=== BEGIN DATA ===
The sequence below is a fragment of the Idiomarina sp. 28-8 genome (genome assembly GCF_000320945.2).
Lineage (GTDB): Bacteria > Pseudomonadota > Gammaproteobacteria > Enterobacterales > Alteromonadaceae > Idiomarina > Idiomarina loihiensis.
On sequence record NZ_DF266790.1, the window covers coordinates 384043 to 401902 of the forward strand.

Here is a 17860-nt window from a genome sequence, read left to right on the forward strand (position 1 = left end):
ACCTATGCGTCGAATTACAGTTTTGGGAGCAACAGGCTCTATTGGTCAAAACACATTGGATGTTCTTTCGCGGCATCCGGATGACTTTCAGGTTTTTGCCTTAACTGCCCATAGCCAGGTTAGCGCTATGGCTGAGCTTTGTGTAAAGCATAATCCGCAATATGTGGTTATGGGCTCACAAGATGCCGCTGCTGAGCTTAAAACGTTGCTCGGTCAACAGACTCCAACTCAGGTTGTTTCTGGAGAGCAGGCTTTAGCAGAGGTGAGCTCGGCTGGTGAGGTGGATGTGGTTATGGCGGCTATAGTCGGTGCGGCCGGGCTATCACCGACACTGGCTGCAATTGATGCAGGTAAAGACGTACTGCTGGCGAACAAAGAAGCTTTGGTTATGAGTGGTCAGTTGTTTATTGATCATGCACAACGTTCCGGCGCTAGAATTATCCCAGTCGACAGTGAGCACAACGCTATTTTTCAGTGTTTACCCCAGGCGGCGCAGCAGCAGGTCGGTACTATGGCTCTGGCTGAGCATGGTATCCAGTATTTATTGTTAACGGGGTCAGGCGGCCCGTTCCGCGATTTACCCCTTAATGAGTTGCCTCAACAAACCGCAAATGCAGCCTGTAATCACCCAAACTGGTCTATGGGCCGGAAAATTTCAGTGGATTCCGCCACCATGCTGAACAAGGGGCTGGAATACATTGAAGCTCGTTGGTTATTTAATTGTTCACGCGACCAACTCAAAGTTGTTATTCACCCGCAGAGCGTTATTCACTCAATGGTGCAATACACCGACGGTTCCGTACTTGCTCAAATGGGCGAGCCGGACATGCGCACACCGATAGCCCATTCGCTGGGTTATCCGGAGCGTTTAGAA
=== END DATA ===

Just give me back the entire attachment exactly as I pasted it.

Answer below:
The sequence below is a fragment of the Idiomarina sp. 28-8 genome (genome assembly GCF_000320945.2).
Lineage (GTDB): Bacteria > Pseudomonadota > Gammaproteobacteria > Enterobacterales > Alteromonadaceae > Idiomarina > Idiomarina loihiensis.
On sequence record NZ_DF266790.1, the window covers coordinates 384043 to 401902 of the forward strand.

Here is a 17860-nt window from a genome sequence, read left to right on the forward strand (position 1 = left end):
ACCTATGCGTCGAATTACAGTTTTGGGAGCAACAGGCTCTATTGGTCAAAACACATTGGATGTTCTTTCGCGGCATCCGGATGACTTTCAGGTTTTTGCCTTAACTGCCCATAGCCAGGTTAGCGCTATGGCTGAGCTTTGTGTAAAGCATAATCCGCAATATGTGGTTATGGGCTCACAAGATGCCGCTGCTGAGCTTAAAACGTTGCTCGGTCAACAGACTCCAACTCAGGTTGTTTCTGGAGAGCAGGCTTTAGCAGAGGTGAGCTCGGCTGGTGAGGTGGATGTGGTTATGGCGGCTATAGTCGGTGCGGCCGGGCTATCACCGACACTGGCTGCAATTGATGCAGGTAAAGACGTACTGCTGGCGAACAAAGAAGCTTTGGTTATGAGTGGTCAGTTGTTTATTGATCATGCACAACGTTCCGGCGCTAGAATTATCCCAGTCGACAGTGAGCACAACGCTATTTTTCAGTGTTTACCCCAGGCGGCGCAGCAGCAGGTCGGTACTATGGCTCTGGCTGAGCATGGTATCCAGTATTTATTGTTAACGGGGTCAGGCGGCCCGTTCCGCGATTTACCCCTTAATGAGTTGCCTCAACAAACCGCAAATGCAGCCTGTAATCACCCAAACTGGTCTATGGGCCGGAAAATTTCAGTGGATTCCGCCACCATGCTGAACAAGGGGCTGGAATACATTGAAGCTCGTTGGTTATTTAATTGTTCACGCGACCAACTCAAAGTTGTTATTCACCCGCAGAGCGTTATTCACTCAATGGTGCAATACACCGACGGTTCCGTACTTGCTCAAATGGGCGAGCCGGACATGCGCACACCGATAGCCCATTCGCTGGGTTATCCGGAGCGTTTAGAA